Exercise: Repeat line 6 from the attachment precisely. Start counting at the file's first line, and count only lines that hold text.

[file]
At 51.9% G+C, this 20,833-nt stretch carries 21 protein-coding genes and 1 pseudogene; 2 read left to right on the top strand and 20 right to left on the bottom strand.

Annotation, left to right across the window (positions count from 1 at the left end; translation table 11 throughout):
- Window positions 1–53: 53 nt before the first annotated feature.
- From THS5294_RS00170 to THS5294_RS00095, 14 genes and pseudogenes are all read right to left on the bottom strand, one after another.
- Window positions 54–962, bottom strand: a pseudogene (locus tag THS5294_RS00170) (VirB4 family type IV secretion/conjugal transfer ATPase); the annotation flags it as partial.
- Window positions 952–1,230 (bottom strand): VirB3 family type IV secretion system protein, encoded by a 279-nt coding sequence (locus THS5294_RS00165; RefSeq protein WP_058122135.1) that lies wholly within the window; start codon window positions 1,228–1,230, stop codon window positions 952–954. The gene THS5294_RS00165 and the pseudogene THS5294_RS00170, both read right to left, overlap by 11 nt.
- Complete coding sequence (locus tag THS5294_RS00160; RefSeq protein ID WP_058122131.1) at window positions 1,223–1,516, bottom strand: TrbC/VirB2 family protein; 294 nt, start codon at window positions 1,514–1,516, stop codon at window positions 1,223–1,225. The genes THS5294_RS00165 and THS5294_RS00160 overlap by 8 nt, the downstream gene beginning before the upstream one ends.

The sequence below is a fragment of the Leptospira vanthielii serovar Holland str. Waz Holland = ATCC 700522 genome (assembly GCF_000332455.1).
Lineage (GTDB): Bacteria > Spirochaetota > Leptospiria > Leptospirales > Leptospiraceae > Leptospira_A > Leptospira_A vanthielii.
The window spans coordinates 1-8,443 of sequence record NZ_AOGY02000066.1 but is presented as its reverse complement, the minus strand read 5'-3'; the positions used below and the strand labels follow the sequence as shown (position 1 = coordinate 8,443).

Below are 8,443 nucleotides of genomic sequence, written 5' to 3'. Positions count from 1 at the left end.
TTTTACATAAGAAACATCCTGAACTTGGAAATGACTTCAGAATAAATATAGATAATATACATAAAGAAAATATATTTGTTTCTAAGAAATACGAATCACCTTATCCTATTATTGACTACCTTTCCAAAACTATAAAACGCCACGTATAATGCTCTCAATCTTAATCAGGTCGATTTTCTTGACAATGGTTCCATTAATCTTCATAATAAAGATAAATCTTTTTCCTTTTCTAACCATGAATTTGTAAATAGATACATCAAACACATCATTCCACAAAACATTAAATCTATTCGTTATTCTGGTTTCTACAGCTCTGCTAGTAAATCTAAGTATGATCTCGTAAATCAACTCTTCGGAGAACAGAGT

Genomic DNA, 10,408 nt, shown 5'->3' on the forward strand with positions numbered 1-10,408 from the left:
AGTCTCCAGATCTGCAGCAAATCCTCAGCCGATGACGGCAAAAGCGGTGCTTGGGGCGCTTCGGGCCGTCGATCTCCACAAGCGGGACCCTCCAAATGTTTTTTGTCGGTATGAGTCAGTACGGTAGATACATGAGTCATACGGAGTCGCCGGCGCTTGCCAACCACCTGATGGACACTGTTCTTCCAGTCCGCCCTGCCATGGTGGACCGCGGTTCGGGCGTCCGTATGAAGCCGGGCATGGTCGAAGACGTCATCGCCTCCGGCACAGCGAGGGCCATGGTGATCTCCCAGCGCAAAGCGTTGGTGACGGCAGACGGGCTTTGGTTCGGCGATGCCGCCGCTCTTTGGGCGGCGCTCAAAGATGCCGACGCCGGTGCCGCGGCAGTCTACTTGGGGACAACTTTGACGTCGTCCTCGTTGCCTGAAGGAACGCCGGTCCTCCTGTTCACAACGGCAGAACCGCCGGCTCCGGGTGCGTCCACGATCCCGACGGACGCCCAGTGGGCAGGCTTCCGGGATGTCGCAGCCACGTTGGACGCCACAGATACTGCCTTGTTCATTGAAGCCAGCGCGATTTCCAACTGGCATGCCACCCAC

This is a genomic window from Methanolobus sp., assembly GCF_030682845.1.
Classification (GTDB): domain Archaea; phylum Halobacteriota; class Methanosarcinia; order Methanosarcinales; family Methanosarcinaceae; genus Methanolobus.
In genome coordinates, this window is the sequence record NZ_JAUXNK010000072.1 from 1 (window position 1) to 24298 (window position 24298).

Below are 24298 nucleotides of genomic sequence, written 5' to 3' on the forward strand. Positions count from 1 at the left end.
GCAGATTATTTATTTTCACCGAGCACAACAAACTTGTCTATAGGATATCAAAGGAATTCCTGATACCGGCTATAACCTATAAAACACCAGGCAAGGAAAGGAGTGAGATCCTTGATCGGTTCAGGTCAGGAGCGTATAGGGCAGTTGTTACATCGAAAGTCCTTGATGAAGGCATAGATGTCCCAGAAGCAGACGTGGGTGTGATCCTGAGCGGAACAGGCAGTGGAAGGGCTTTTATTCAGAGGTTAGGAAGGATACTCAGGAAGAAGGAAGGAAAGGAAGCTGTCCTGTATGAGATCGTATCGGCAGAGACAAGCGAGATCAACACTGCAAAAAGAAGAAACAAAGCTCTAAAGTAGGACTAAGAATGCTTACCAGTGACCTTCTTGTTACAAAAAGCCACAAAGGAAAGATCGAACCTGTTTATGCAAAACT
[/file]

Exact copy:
- Window positions 952–1,230 (bottom strand): VirB3 family type IV secretion system protein, encoded by a 279-nt coding sequence (locus THS5294_RS00165; RefSeq protein WP_058122135.1) that lies wholly within the window; start codon window positions 1,228–1,230, stop codon window positions 952–954. The gene THS5294_RS00165 and the pseudogene THS5294_RS00170, both read right to left, overlap by 11 nt.